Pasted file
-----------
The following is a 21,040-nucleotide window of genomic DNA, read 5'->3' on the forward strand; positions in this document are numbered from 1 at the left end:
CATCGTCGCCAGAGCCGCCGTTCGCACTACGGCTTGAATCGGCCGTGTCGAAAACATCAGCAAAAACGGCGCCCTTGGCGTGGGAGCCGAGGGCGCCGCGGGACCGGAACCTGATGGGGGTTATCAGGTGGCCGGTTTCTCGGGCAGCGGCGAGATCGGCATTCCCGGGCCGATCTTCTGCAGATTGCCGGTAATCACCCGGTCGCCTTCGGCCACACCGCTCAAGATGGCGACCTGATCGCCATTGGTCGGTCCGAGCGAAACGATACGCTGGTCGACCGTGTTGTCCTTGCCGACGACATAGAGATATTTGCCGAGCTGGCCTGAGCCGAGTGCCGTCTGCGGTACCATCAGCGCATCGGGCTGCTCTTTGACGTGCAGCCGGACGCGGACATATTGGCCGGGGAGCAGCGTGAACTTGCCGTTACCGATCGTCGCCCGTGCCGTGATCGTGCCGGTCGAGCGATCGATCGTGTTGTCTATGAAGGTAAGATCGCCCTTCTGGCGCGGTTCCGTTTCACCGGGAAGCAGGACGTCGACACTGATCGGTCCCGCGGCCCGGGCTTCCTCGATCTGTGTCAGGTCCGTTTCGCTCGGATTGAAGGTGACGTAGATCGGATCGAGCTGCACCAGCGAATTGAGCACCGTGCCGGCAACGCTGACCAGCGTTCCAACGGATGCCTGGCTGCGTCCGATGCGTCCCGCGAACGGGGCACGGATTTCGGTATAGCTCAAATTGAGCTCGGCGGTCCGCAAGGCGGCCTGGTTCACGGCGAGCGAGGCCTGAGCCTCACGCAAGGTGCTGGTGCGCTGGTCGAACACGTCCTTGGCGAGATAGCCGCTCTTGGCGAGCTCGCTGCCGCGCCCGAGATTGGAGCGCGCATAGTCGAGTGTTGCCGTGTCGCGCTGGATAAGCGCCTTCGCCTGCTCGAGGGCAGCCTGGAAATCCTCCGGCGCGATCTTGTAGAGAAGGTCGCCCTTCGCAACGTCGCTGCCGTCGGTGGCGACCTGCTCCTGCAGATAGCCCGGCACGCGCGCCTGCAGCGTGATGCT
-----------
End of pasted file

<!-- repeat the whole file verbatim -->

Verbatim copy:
The following is a 21,040-nucleotide window of genomic DNA, read 5'->3' on the forward strand; positions in this document are numbered from 1 at the left end:
CATCGTCGCCAGAGCCGCCGTTCGCACTACGGCTTGAATCGGCCGTGTCGAAAACATCAGCAAAAACGGCGCCCTTGGCGTGGGAGCCGAGGGCGCCGCGGGACCGGAACCTGATGGGGGTTATCAGGTGGCCGGTTTCTCGGGCAGCGGCGAGATCGGCATTCCCGGGCCGATCTTCTGCAGATTGCCGGTAATCACCCGGTCGCCTTCGGCCACACCGCTCAAGATGGCGACCTGATCGCCATTGGTCGGTCCGAGCGAAACGATACGCTGGTCGACCGTGTTGTCCTTGCCGACGACATAGAGATATTTGCCGAGCTGGCCTGAGCCGAGTGCCGTCTGCGGTACCATCAGCGCATCGGGCTGCTCTTTGACGTGCAGCCGGACGCGGACATATTGGCCGGGGAGCAGCGTGAACTTGCCGTTACCGATCGTCGCCCGTGCCGTGATCGTGCCGGTCGAGCGATCGATCGTGTTGTCTATGAAGGTAAGATCGCCCTTCTGGCGCGGTTCCGTTTCACCGGGAAGCAGGACGTCGACACTGATCGGTCCCGCGGCCCGGGCTTCCTCGATCTGTGTCAGGTCCGTTTCGCTCGGATTGAAGGTGACGTAGATCGGATCGAGCTGCACCAGCGAATTGAGCACCGTGCCGGCAACGCTGACCAGCGTTCCAACGGATGCCTGGCTGCGTCCGATGCGTCCCGCGAACGGGGCACGGATTTCGGTATAGCTCAAATTGAGCTCGGCGGTCCGCAAGGCGGCCTGGTTCACGGCGAGCGAGGCCTGAGCCTCACGCAAGGTGCTGGTGCGCTGGTCGAACACGTCCTTGGCGAGATAGCCGCTCTTGGCGAGCTCGCTGCCGCGCCCGAGATTGGAGCGCGCATAGTCGAGTGTTGCCGTGTCGCGCTGGATAAGCGCCTTCGCCTGCTCGAGGGCAGCCTGGAAATCCTCCGGCGCGATCTTGTAGAGAAGGTCGCCCTTCGCAACGTCGCTGCCGTCGGTGGCGACCTGCTCCTGCAGATAGCCCGGCACGCGCGCCTGCAGCGTGATGCT